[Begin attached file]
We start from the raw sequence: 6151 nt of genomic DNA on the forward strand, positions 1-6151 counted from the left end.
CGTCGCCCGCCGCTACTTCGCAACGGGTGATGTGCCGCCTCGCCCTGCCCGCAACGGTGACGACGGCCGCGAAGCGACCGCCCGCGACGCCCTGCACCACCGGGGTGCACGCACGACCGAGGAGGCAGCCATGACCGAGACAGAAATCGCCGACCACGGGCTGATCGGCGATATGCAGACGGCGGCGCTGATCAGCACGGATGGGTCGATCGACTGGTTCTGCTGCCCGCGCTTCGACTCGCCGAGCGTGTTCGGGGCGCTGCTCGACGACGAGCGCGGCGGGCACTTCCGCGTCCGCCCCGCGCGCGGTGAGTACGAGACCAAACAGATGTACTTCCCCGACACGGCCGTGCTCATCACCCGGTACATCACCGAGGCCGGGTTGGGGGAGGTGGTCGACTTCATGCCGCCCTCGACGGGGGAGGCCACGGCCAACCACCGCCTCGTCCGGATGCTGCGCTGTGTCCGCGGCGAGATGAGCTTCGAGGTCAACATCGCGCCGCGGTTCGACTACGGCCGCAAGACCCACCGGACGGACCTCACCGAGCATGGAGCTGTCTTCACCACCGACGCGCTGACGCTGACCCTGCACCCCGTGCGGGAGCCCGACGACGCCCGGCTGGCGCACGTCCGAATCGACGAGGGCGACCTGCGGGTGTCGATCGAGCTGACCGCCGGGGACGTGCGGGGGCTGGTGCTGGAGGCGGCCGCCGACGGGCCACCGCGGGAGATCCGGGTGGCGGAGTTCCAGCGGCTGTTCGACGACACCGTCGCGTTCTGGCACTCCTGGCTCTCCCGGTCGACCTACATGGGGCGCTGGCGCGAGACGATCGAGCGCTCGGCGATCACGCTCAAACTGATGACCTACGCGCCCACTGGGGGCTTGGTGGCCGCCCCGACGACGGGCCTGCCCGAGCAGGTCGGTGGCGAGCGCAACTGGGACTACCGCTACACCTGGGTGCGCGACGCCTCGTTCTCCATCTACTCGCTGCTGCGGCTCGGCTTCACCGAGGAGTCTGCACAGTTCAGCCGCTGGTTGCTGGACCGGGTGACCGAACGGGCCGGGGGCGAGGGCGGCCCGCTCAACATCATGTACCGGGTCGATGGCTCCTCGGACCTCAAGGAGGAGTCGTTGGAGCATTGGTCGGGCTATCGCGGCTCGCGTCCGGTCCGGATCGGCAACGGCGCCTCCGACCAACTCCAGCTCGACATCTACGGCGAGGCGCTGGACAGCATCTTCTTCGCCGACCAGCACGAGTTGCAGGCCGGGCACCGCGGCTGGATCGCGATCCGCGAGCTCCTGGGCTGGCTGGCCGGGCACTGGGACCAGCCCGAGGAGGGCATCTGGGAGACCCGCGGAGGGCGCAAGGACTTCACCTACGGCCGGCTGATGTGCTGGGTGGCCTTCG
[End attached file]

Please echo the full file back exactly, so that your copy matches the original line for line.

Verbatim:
We start from the raw sequence: 6151 nt of genomic DNA on the forward strand, positions 1-6151 counted from the left end.
CGTCGCCCGCCGCTACTTCGCAACGGGTGATGTGCCGCCTCGCCCTGCCCGCAACGGTGACGACGGCCGCGAAGCGACCGCCCGCGACGCCCTGCACCACCGGGGTGCACGCACGACCGAGGAGGCAGCCATGACCGAGACAGAAATCGCCGACCACGGGCTGATCGGCGATATGCAGACGGCGGCGCTGATCAGCACGGATGGGTCGATCGACTGGTTCTGCTGCCCGCGCTTCGACTCGCCGAGCGTGTTCGGGGCGCTGCTCGACGACGAGCGCGGCGGGCACTTCCGCGTCCGCCCCGCGCGCGGTGAGTACGAGACCAAACAGATGTACTTCCCCGACACGGCCGTGCTCATCACCCGGTACATCACCGAGGCCGGGTTGGGGGAGGTGGTCGACTTCATGCCGCCCTCGACGGGGGAGGCCACGGCCAACCACCGCCTCGTCCGGATGCTGCGCTGTGTCCGCGGCGAGATGAGCTTCGAGGTCAACATCGCGCCGCGGTTCGACTACGGCCGCAAGACCCACCGGACGGACCTCACCGAGCATGGAGCTGTCTTCACCACCGACGCGCTGACGCTGACCCTGCACCCCGTGCGGGAGCCCGACGACGCCCGGCTGGCGCACGTCCGAATCGACGAGGGCGACCTGCGGGTGTCGATCGAGCTGACCGCCGGGGACGTGCGGGGGCTGGTGCTGGAGGCGGCCGCCGACGGGCCACCGCGGGAGATCCGGGTGGCGGAGTTCCAGCGGCTGTTCGACGACACCGTCGCGTTCTGGCACTCCTGGCTCTCCCGGTCGACCTACATGGGGCGCTGGCGCGAGACGATCGAGCGCTCGGCGATCACGCTCAAACTGATGACCTACGCGCCCACTGGGGGCTTGGTGGCCGCCCCGACGACGGGCCTGCCCGAGCAGGTCGGTGGCGAGCGCAACTGGGACTACCGCTACACCTGGGTGCGCGACGCCTCGTTCTCCATCTACTCGCTGCTGCGGCTCGGCTTCACCGAGGAGTCTGCACAGTTCAGCCGCTGGTTGCTGGACCGGGTGACCGAACGGGCCGGGGGCGAGGGCGGCCCGCTCAACATCATGTACCGGGTCGATGGCTCCTCGGACCTCAAGGAGGAGTCGTTGGAGCATTGGTCGGGCTATCGCGGCTCGCGTCCGGTCCGGATCGGCAACGGCGCCTCCGACCAACTCCAGCTCGACATCTACGGCGAGGCGCTGGACAGCATCTTCTTCGCCGACCAGCACGAGTTGCAGGCCGGGCACCGCGGCTGGATCGCGATCCGCGAGCTCCTGGGCTGGCTGGCCGGGCACTGGGACCAGCCCGAGGAGGGCATCTGGGAGACCCGCGGAGGGCGCAAGGACTTCACCTACGGCCGGCTGATGTGCTGGGTGGCCTTCG